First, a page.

What had thus started in January 1979 as the British "Marvel Revolution" and gained real speed with the launch of Hulk Comic #1 in March was virtually all over again by July and issue #20. However, the weekly publication schedule made sure that there had been enough original material produced and offered to the readers to make a lasting impression and nurture the concept and understanding that there could, indeed, be more to a British imprint of Marvel than to only reprint US material. Skinn had proven his point, attracted a lot of new attention from the market, and opened up opportunities for artists who would later become highly successful, such as Alan Moore, John Wagner, Pat Mills, Steve Moore, Dave Gibbons, John Bolton, and David Lloyd.
It had been a success in many respects, but the market was still something else, and so July 1979 not only saw the exit of most of the original British material in Hulk Comic but also what seemed like yet another of those cancellation/mergers.
Marvel Comic ceased publication after issue #352
the title was merged with Spider-Man Comic,
consequently retitled Spectacular Spider-Man Weekly
and Marvel Comic as of issue #334.
When the reference to the cancelled title was dropped after only three weeks, it seemed as though the last trace of Marvel UK's first weekly published in Britain - which had been so programmatically named Mighty World of Marvel - was erased by the end of August 1979.
However, as the September production schedule rolled around, it became clear that Skinn had in fact launched another major change for Marvel UK's line of superhero titles.
Re-appearing for September 1979, Marvel Comic, following the brief guest appearance in Spectacular Spider-Man Weekly, was now titled Marvel Superheroes and was to be published as a monthly, rather than a weekly, comic book.
"Marvel Monthly" continued the numbering from Marvel
Comic and when it hit the newsagent stands in
September 1979, Marvel Superheroes #353 featured
black and white reprints from US Avengers, X-Men and Ms.
Marvel stories. These features would remain on board for
the remaining 3 issues published in the Bronze Age
decade, with sources including the US Super-Villain
Team-Up apart from regular Avengers and X-Men
titles. Marvel Superheroes would enjoy a lengthy
run of 45 monthly issues before being cancelled after
issue #397 in May 1983.
Hulk Comic #43 was the last issue to appear in 1979, featuring an original black and white Black Knight story as well as black and white reprints showcasing Hulk, Ant-Man, Silver Surfer and the Defenders. Hulk Comic was published for a total of 63 issues before being cancelled in May 1980.
Spectacular Spider-Man Weekly #355 was the last issue to be published in 1979, and the title went on to become the longest continually published and numbered comic book by Marvel UK, although changing its title frequently.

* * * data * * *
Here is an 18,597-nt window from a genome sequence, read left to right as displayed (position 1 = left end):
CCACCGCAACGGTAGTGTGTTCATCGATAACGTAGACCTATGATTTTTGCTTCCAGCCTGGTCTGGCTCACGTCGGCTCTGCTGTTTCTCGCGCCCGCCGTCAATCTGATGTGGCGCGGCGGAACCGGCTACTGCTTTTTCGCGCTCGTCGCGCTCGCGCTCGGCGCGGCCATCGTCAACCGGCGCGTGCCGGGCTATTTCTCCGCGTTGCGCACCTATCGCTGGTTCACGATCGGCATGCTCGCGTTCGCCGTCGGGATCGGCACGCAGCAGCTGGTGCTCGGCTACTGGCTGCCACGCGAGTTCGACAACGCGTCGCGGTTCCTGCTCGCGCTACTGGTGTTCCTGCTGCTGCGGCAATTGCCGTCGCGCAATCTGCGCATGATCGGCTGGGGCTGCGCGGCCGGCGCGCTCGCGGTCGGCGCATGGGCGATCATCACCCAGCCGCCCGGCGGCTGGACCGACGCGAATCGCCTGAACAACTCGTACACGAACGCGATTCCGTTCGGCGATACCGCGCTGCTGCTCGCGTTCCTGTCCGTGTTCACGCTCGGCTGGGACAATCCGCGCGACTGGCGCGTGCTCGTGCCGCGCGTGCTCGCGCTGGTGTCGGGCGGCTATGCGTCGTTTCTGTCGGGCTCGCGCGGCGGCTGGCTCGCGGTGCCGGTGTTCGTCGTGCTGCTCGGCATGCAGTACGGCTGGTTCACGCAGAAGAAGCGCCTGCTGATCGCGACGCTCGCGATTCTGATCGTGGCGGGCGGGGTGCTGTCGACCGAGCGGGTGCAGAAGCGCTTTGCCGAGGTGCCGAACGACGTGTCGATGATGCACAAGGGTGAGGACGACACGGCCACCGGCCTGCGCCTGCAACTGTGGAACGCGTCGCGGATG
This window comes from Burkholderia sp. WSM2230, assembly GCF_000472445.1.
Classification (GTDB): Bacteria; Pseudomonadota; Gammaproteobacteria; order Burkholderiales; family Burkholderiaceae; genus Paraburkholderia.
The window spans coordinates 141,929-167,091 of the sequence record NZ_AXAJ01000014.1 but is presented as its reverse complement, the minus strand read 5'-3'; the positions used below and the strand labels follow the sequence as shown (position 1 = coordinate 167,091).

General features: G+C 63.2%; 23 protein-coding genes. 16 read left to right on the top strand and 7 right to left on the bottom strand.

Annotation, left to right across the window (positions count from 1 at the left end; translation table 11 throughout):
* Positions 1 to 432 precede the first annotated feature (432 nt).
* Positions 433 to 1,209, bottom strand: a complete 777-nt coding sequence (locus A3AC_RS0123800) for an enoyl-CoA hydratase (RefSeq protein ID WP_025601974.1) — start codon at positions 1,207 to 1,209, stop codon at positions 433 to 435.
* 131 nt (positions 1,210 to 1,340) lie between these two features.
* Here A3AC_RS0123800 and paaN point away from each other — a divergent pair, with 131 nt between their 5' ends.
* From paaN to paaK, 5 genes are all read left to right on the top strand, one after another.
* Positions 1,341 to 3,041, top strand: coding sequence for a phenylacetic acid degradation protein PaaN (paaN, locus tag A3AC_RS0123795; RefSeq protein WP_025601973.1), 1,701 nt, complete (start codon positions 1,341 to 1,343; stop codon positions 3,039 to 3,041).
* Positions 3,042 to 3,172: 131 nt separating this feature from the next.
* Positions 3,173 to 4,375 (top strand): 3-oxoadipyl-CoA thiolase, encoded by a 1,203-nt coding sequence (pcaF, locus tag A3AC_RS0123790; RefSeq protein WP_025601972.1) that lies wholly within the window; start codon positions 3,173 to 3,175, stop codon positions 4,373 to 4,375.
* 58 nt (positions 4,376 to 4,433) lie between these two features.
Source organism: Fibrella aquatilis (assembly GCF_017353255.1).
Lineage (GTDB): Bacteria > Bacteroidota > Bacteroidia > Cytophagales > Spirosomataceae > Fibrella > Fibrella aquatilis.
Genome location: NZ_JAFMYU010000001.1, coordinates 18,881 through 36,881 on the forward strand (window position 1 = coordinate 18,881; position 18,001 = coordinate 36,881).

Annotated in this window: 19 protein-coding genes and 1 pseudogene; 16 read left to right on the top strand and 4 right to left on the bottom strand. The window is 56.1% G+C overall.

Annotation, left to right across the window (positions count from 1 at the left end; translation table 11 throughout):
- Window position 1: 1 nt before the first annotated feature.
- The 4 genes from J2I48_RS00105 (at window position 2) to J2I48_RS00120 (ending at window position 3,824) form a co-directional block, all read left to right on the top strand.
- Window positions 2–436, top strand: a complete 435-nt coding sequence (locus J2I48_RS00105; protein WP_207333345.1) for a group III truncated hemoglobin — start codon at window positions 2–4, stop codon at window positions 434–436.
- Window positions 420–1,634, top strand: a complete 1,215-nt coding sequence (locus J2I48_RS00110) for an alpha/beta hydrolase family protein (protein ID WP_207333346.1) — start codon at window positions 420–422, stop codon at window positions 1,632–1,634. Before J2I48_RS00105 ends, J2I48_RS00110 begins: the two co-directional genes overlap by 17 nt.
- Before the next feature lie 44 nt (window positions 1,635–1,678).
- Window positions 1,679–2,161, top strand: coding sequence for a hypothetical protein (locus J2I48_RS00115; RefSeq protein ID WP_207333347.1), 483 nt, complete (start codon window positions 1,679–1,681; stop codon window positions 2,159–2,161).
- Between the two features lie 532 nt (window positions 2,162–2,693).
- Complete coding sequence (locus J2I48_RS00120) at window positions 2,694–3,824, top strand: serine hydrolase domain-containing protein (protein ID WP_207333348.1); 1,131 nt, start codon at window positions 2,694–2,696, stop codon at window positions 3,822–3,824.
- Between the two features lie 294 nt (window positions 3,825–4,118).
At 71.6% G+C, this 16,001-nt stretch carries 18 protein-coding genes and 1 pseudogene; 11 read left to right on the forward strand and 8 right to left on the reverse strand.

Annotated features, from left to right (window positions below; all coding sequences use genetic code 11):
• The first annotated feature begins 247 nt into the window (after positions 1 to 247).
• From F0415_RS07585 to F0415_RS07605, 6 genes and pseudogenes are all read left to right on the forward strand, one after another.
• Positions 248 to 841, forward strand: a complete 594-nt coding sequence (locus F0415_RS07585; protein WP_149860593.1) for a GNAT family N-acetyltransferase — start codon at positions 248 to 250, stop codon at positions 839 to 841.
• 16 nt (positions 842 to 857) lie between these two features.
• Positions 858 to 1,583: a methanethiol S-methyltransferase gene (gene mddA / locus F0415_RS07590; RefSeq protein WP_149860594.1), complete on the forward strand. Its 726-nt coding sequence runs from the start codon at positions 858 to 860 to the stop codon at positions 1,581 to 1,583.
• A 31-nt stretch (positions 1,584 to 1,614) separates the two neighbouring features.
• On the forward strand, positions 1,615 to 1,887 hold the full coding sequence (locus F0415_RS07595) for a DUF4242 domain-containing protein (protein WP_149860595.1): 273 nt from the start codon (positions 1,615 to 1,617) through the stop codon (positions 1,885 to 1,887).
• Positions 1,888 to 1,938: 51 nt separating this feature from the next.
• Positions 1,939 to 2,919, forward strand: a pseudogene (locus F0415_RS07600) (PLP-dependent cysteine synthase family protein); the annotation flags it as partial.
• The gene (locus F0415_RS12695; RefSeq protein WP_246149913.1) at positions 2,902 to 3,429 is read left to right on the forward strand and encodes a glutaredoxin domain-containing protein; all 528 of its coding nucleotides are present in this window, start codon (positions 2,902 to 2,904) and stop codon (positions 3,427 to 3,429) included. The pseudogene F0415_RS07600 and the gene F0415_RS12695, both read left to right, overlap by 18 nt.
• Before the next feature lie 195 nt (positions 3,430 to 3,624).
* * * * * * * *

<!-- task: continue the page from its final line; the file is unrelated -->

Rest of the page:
the Weekly in April 1980 (Spectacular
Spider-Man #372), became Spider-Man & Hulk
Weekly in May 1980, Super Spider-Man TV Comic in
October 1981, plain Spider-Man in October 1982
to coincide with issue #500, The Spider-Man Comic in
May 1985, and finally Spidey Comic in August
1985 before bowing out at long last with issue #666 in
Rampage Magazine #18 was published in December 1979 (having changed its name from Rampage Monthly with issue #6 in December 1978), and the title would eventually see a total of 54 issues before cancellation in December 1982.
the days when the superhero titles held the key to the
commercial success of Marvel UK were long a thing of the
past. In fact, the presence of the House of Ideas on the
UK comic book market wasn't even depending on traditional
Marvel comic book characters anymore by the end of the
1970s. Whilst Marvel UK shared the financial boost of the
Star Wars title with Marvel USA, the British
side of the business even went one step further by
launching Doctor Who Weekly #1 on 17 October
1979, based on the long-running British science fiction
television series Doctor Who (first produced in the UK in
1963, it only reached the US television screens as late
as 1978). Given official approval by the BBC as copyright
holder, it tapped into an enormous fan pool of readers
outside the traditional Marvel or even comic book
readership and quickly provedto be a complete success.
After going monthly in September 1980, it saw several
smaller changes to its title over time (this was, after
all, a Marvel UK publication) but has been continually
published since and celebrated its 30th anniversary in
October 2009 (currently published by Panini as holder of
the Marvel publishing rights in the UK).
Skinn left Marvel in 1981 to launch and co-own a London west end design group, Studio System, working for various high profile clients before returning to the comic book industry where he revived Starburst Magazines Ltd (renamed Quality Communications) and launched the anthology title Warrior. Skinn's personal view and recollection of his time at Marvel UK is precise and brief:
|Marvel UK's presence on the British comic book market during the Bronze Age period was to a large extent tied to its first and flagship title, Mighty World of Marvel. Since the relaunch of the title as plain Marvel Comic in January 1979, the label Mighty World of Marvel had vanished from the newsstands. However, following the cancellation of Marvel Superheroes in May 1983, a second volume of MWOM was launched in June 1983 which ran for 17 issues until bowing out in October 1984.|
HAY Colin (2010) "Chronicles of a Death Foretold: the Winter of Discontent and Construction of the Crisis of British Keynesianism", in Parliamentary Affairs 63 (3), 446470
KHOURY George (2001) Kimota! The Miracleman companion, TwoMorrows Publishing
KIRBY Robin (2011) personal communication
PRICE Markie (A.N.) Neil Tennant - The Marvel comics years, available online at Absolutely Pet Shop Boys www.petshopboys.net/html/interviews/othermag39.shtml and accessed 21 October 2009
SKINN Dez (A.N.) Personal statement available online at www.linkedin.com/in/dezskinn and accessed 21 October 2009
THOMAS Michael (2000) Jim Shooter Interview, accessed 5 May 2008 and available online at www.comicbookresources.com/?page=article&id=147
The illustrations presented here
are copyright material
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first published on the internet 4 November 2009
reposted 1 March 2014
last updated 11 October 2015